“Why do farmers farm, given their economic adversities on top of the many frustrations and difficulties normal to farming? And always the answer is: “Love. They must do it for love.” Farmers farm for the love of farming. They love to watch and nurture the growth of plants. They love to live in the presence of animals. They love to work outdoors. They love the weather, maybe even when it is making them miserable. They love to live where they work and to work where they live. If the scale of their farming is small enough, they like to work in the company of their children and with the help of their children. They love the measure of independence that farm life can still provide. I have an idea that a lot of farmers have gone to a lot of trouble merely to be self-employed to live at least a part of their lives without a boss.” – Wendell Berry
I grew up in New York City, with a stereotypical city persons respect for farmers. In other words, I considered farmers to be a caricature or a cartoon, with a red neck, buck-teeth, and a piece of straw between their lips, unable to put together a coherent sentence.
Kinda like this guy.
Over the years, that has of course, evolved after attending farmers markets, workshops, reading literature, and all those other ways we come to open our minds., but it took a long time to fully understand (and I’m not sure I even do yet) how brilliantly intellectual and intelligent many (if not most!) farmers are. Farmers, particularly those involved in permaculture and other self-sufficient eco-systems, are not only required to be incredibly well educated as they go against common wisdom, but must live with a passion unlike most we have seen, since they are continuously fighting the norm in their industry to create a better world for the rest of us.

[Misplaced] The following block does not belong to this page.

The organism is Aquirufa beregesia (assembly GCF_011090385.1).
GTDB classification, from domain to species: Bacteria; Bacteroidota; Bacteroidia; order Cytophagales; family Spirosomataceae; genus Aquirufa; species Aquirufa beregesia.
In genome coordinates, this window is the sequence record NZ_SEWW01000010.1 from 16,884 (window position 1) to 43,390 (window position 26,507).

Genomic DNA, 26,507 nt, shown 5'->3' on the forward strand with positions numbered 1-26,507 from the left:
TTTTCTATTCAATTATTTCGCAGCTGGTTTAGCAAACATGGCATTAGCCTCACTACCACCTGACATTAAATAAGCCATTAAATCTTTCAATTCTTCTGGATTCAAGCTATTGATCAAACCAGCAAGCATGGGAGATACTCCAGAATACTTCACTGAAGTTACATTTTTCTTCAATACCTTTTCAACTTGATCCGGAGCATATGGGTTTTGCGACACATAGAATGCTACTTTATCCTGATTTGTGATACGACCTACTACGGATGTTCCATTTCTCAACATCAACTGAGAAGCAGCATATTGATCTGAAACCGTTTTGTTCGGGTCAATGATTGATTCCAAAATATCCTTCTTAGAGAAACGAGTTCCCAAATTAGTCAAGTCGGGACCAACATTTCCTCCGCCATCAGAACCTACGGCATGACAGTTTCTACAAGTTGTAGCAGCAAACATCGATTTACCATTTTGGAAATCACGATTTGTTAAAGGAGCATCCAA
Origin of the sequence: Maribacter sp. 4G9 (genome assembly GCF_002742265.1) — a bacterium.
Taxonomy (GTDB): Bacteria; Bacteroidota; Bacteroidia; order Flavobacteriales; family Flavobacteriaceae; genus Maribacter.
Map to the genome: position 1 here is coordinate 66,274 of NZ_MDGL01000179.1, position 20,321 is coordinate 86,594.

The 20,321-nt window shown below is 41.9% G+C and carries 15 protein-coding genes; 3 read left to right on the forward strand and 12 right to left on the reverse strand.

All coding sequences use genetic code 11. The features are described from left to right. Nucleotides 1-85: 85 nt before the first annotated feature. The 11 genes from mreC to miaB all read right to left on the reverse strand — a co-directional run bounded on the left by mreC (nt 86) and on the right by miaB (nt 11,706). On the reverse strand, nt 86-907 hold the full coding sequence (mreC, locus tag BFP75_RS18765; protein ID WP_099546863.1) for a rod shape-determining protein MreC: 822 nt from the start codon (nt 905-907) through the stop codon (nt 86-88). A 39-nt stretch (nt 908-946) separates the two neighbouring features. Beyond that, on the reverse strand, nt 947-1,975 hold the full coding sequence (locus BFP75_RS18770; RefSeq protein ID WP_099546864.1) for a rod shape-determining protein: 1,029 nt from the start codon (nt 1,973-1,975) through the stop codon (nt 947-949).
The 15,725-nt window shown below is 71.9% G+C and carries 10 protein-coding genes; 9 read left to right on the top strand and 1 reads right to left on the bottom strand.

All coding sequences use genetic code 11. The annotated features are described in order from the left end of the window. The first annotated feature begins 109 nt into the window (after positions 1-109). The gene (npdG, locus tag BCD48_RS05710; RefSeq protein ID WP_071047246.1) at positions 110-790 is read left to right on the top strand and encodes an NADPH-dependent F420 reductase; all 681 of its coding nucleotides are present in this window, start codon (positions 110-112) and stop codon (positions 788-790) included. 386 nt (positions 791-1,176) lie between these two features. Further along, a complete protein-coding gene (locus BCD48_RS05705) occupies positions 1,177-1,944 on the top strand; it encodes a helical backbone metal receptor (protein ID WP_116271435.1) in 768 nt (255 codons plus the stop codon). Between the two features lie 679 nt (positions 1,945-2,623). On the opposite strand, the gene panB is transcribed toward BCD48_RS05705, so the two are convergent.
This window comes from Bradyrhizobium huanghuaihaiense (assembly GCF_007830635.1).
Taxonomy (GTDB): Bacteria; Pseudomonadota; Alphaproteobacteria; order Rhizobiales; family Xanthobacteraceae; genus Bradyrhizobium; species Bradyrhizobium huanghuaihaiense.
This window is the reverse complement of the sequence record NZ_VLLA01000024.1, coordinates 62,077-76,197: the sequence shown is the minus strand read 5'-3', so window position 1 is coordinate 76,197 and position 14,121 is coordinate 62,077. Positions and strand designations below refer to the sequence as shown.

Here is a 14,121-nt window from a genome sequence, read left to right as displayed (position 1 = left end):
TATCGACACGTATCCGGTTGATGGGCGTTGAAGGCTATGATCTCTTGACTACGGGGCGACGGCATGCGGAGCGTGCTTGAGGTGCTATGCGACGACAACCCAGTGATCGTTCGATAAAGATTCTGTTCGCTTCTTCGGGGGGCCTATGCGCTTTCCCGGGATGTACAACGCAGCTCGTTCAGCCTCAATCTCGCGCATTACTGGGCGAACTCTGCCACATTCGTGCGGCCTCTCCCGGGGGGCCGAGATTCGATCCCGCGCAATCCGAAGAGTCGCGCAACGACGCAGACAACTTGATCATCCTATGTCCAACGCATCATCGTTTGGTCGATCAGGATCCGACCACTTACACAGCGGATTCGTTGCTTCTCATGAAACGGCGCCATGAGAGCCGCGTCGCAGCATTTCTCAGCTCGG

Over the weekend with Joel Salatin, I met some extraordinary people with perspectives drastically different from my own, and have asked them to write for me. I have also reached out to some wonderful writers in the field, to share their thoughts and experiences. I hope to be able to offer on a frequent basis the works of these farmers, who often seem so disconnected from our urban or suburban life, but who are fighting an extraordinary and deeply personal battle to rectify the damage we have done to the earth over the past 100 years. I hope you will take the time to read their thoughts, experiences and often fascinating perspectives. If you have any particular author you’d like to hear from, or topic you would like to learn about, please let me know. I’d love to find someone to share it with you.
This coming Tuesday, I feel privileged to be able to start this series with an essay from Harvey Ussery, author of The Small-Scale Poultry Flock: An All-Natural Approach to Raising Chickens and Other Fowl for Home and Market Growers. His book, an encyclopedic tome about the art of raising poultry, contains an essay about the morality of raising chickens that fascinated me. After reaching out to him, he sent me a slightly more general version of the same theme, that expanded to the more open thoughts of raising meat. I’m so looking forward to sharing it with you.
Stay tuned for day 2 of Joel Salatin workshop!